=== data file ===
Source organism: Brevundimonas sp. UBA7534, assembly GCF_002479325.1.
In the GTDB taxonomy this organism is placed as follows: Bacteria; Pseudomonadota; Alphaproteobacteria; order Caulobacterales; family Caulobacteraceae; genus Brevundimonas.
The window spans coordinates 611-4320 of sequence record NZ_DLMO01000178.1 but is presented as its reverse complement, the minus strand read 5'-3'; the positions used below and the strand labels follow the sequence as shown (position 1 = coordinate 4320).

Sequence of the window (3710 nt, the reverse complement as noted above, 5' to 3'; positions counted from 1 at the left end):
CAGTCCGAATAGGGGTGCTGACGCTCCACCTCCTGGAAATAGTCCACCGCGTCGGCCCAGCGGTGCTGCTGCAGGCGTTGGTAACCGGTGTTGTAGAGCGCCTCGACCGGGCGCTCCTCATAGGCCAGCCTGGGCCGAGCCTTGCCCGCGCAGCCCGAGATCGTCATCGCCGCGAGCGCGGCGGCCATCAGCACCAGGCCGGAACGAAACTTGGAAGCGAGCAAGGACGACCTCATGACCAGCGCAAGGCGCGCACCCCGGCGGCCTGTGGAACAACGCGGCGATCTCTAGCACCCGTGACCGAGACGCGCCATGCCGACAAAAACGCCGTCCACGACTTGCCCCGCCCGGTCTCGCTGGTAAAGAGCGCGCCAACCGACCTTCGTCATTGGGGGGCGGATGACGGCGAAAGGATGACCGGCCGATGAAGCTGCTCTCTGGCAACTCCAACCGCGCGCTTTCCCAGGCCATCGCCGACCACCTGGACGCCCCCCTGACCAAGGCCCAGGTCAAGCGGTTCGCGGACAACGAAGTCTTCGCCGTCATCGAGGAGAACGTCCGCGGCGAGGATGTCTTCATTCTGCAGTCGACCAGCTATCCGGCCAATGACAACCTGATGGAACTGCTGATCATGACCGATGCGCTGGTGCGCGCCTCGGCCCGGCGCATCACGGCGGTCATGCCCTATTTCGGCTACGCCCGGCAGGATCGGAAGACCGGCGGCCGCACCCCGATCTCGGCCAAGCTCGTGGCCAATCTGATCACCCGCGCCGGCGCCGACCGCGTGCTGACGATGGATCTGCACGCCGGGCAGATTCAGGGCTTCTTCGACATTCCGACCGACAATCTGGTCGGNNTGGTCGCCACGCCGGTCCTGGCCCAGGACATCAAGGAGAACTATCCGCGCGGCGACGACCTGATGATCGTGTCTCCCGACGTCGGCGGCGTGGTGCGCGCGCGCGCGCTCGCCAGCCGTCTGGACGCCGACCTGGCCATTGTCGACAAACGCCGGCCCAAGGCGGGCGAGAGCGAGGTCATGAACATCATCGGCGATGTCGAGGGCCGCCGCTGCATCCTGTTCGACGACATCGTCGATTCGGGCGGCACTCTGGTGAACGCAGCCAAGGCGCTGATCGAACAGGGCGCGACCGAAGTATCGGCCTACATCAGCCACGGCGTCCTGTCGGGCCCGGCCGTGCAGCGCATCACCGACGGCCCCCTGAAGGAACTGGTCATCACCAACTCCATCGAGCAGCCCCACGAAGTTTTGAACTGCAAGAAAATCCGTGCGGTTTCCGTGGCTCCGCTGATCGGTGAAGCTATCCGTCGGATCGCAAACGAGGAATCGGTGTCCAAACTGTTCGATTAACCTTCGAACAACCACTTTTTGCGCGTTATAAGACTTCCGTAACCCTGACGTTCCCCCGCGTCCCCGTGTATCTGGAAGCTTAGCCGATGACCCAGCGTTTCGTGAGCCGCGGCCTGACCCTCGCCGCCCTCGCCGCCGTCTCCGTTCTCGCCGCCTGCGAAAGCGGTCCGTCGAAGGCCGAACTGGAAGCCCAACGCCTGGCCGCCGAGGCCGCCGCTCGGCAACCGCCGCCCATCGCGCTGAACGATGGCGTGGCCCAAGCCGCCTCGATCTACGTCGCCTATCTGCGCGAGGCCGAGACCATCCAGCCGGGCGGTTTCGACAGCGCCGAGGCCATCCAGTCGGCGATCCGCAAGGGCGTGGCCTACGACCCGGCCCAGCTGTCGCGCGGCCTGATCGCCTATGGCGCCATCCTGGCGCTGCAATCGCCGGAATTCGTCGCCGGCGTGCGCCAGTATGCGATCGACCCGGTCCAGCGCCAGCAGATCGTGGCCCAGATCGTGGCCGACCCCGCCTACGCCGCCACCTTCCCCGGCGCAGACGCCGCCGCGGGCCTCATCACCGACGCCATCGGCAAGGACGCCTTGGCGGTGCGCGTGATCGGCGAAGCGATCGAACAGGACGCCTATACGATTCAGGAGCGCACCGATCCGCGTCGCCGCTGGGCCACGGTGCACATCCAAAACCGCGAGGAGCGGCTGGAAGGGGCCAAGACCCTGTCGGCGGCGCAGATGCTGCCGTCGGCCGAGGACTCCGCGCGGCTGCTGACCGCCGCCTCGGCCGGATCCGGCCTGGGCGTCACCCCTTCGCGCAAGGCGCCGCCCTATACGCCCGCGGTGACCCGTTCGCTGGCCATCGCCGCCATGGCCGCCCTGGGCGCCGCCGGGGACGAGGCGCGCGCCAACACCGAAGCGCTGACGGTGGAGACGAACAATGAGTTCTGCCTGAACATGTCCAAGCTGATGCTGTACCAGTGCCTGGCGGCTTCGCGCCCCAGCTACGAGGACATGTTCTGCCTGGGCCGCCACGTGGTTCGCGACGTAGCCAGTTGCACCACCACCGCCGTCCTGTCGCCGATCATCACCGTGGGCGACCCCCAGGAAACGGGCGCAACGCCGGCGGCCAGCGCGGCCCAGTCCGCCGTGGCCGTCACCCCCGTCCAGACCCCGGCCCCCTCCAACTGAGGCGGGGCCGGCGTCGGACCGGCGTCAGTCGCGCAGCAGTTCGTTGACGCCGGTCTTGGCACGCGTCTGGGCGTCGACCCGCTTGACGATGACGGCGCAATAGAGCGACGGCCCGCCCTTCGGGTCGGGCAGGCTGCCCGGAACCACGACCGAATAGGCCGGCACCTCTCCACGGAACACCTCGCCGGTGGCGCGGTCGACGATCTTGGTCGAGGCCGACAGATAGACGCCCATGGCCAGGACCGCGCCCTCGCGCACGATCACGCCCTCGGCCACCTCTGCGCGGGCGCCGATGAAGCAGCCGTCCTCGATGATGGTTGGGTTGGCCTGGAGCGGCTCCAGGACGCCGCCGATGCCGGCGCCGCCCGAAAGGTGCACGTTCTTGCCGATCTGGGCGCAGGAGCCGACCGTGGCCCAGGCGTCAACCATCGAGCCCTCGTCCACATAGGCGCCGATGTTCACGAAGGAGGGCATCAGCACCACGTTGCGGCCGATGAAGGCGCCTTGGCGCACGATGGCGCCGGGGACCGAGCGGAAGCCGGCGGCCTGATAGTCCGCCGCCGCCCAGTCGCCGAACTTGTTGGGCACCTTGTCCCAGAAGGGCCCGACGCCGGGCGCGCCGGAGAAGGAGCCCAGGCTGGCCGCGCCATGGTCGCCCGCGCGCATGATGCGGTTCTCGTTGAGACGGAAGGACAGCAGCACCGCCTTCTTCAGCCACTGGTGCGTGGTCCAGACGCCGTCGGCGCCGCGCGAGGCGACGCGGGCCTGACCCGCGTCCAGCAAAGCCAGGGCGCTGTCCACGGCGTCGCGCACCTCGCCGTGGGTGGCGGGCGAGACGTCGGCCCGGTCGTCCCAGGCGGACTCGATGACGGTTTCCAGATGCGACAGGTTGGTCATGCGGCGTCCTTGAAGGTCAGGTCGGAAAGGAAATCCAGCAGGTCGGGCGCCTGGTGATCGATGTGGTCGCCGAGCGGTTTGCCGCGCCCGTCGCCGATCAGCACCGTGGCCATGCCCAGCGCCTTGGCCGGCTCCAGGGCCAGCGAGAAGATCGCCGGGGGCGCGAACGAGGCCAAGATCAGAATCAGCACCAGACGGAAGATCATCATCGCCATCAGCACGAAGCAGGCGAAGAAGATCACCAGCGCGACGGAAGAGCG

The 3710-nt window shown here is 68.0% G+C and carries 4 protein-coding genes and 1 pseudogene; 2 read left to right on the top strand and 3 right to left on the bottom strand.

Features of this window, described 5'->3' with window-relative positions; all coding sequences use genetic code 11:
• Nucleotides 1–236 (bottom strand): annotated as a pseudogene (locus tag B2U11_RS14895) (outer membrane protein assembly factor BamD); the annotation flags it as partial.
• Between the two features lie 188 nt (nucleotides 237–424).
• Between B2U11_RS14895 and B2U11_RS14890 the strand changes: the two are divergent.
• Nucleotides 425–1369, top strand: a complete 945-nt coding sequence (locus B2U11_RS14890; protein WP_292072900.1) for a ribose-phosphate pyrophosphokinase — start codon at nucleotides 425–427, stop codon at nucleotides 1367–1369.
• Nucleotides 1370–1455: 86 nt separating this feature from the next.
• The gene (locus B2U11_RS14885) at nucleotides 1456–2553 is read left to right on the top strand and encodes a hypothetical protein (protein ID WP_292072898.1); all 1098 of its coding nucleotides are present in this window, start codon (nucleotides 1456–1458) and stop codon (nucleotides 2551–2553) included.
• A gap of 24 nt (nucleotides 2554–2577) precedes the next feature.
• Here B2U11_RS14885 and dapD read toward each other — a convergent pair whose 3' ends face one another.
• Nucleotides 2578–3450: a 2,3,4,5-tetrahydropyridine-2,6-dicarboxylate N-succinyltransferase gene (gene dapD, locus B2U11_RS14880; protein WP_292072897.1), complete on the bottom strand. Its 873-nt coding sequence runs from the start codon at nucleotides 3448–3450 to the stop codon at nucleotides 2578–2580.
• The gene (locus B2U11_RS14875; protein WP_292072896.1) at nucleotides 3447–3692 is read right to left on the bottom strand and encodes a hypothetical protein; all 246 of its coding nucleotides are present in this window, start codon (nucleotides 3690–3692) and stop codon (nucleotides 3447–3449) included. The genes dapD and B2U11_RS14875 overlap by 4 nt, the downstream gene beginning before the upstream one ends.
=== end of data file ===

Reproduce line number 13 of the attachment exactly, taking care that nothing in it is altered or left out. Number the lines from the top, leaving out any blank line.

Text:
• The gene (locus B2U11_RS14885) at nucleotides 1456–2553 is read left to right on the top strand and encodes a hypothetical protein (protein ID WP_292072898.1); all 1098 of its coding nucleotides are present in this window, start codon (nucleotides 1456–1458) and stop codon (nucleotides 2551–2553) included.